I’m not going to lie: German has been a lot tougher than I expected. If I had to do it over, I’d pick up a textbook and grammar book at the very beginning and power through those for 3 to 6 weeks, while still doing the other stuff I like to do. This runs counter to my usual advice, but grammar has been my biggest obstacle in speaking German. I’d forget everything I learned, but I think it’d be in the back of my mind. Then when I segued into stuff like Pimsleur and Duolingo, which don’t provide a lot of explicit grammatical instruction, I’d get a nice review of the structures and practice by doing, rather than learning.

      Let me know what you decide! I’d like to follow your progress, for sure.

  • http://www.chatterplot.com/ Shana Thompson

    1. To spend the summer in France as well:) More hair than Bradley Cooper and less money. I’m not sure how much of his charm is real though… hm.
    2. Go to Latin America and dance salsa like in they do in Havana Nights and then actually make friends with locals at the venue (or outside or wherever it is)… which in my imagination will take place in Spanish and I’ll be speaking at a B2 level (cough).
    3. Order a meal in China and actually receive what I order. Instead of inanimate objects b/c my tones are out of wack.
    4. German: Curious if I get to a certain level in Hochdeutsch if I can understand Bayrisch. As of right now I understand it just about as well as I understand Scottish English.

    Entertaining article:)

    • http://www.languagesurfer.com/ Ron G.

      Very cool list! I like the eclectic mix of languages.

      Did you ever see the movie “Dance with Me?” I always wanted to dance like that dude in that movie. LOL…never happened, though. I’m more like Ricky Gervais in “The Office.”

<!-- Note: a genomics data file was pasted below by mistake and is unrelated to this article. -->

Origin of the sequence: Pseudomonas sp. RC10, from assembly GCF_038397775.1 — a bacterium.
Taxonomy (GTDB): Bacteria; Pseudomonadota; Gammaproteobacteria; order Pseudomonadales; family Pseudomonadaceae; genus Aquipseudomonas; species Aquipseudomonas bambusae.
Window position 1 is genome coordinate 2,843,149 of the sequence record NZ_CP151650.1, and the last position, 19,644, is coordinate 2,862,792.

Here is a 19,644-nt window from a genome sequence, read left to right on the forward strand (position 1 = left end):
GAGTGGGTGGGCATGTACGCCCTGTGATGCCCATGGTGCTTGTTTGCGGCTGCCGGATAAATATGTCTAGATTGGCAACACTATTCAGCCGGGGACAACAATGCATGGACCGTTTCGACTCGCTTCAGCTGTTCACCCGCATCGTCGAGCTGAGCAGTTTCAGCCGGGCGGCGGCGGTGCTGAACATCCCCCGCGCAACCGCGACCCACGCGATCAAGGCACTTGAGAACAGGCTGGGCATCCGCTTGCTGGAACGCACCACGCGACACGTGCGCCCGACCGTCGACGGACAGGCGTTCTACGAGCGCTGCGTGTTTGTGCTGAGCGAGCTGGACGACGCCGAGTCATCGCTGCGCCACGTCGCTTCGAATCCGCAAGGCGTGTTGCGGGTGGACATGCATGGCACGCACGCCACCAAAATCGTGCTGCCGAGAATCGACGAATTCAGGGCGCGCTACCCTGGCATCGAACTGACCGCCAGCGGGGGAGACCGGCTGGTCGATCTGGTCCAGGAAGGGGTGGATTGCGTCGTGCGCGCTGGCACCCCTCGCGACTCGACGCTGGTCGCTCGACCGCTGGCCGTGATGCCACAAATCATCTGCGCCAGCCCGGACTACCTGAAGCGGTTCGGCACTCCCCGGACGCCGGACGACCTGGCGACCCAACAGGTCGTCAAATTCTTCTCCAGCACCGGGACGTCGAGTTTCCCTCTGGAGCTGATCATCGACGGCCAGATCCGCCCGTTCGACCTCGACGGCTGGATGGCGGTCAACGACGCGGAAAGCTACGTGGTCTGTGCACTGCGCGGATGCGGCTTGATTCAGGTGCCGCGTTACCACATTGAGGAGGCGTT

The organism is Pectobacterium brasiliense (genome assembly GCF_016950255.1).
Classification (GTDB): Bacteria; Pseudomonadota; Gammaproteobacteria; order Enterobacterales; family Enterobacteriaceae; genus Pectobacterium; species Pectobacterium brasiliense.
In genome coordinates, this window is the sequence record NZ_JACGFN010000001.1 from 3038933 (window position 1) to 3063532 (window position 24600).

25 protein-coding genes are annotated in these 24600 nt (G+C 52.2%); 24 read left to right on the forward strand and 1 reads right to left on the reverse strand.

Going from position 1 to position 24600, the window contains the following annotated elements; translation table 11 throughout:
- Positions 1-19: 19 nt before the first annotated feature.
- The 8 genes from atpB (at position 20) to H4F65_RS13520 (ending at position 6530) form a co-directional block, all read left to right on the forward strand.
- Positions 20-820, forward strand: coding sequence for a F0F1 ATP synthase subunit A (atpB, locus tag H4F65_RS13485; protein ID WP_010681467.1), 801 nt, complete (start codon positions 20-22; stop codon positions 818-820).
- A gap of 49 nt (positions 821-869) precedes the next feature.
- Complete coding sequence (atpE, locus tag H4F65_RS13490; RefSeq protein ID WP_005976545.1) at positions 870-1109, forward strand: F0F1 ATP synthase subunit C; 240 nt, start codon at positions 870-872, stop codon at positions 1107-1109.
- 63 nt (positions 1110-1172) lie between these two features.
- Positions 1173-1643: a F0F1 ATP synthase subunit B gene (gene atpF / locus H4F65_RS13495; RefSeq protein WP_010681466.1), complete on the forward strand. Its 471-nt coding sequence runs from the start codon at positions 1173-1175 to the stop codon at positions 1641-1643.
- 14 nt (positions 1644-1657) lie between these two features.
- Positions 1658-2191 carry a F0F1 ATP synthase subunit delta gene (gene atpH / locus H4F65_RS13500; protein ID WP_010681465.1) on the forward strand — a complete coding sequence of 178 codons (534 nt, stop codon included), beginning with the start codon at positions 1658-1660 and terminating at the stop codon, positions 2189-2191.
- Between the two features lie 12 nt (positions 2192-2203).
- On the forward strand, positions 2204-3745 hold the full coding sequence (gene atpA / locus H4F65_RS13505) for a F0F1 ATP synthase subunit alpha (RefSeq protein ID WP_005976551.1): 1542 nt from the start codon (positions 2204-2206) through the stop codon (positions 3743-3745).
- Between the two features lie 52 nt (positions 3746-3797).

• http://www.chatterplot.com Shana Thompson

        Ha!!!! I love it. Elaine from Seinfeld here. Perhaps the language issue would not be the primary barrier for us!

        • http://www.languagesurfer.com/ Ron G.


  • Clare Nolan

    I’m just starting C1 German next week but I’d like to learn Danish too. We get a lot of Danish / Swedish TV nowadays here in England and I just find Danish so easy to listen to. I know the odd word here and there (mostly swear words after the Killing!), but I couldn’t string a sentence together. It’s not really a language with many offerings to join a class around here though.

    • http://www.languagesurfer.com/ Ron G.

      First, congrats on starting C1 German! I reached a C1 level in reading, but my speaking is lagging, so I know what an accomplishment it was to reach the level you have. Gut gemacht!

      Learning Danish sounds good. I’m going through the same thing with Tagalog. Not a lot of classes around here. My mom speaks it, but when I go visit Mom and Dad, I don’t want to break away for a language exchange, lol. Any luck finding anything online?

      • Clare Nolan

        There’s a good website actually http://www.speakdanish.dk/ but learning one language takes most of my brain power!! The course isn’t that much, but I just know I’d buy it and not do much with it until about a week before it was going to run out!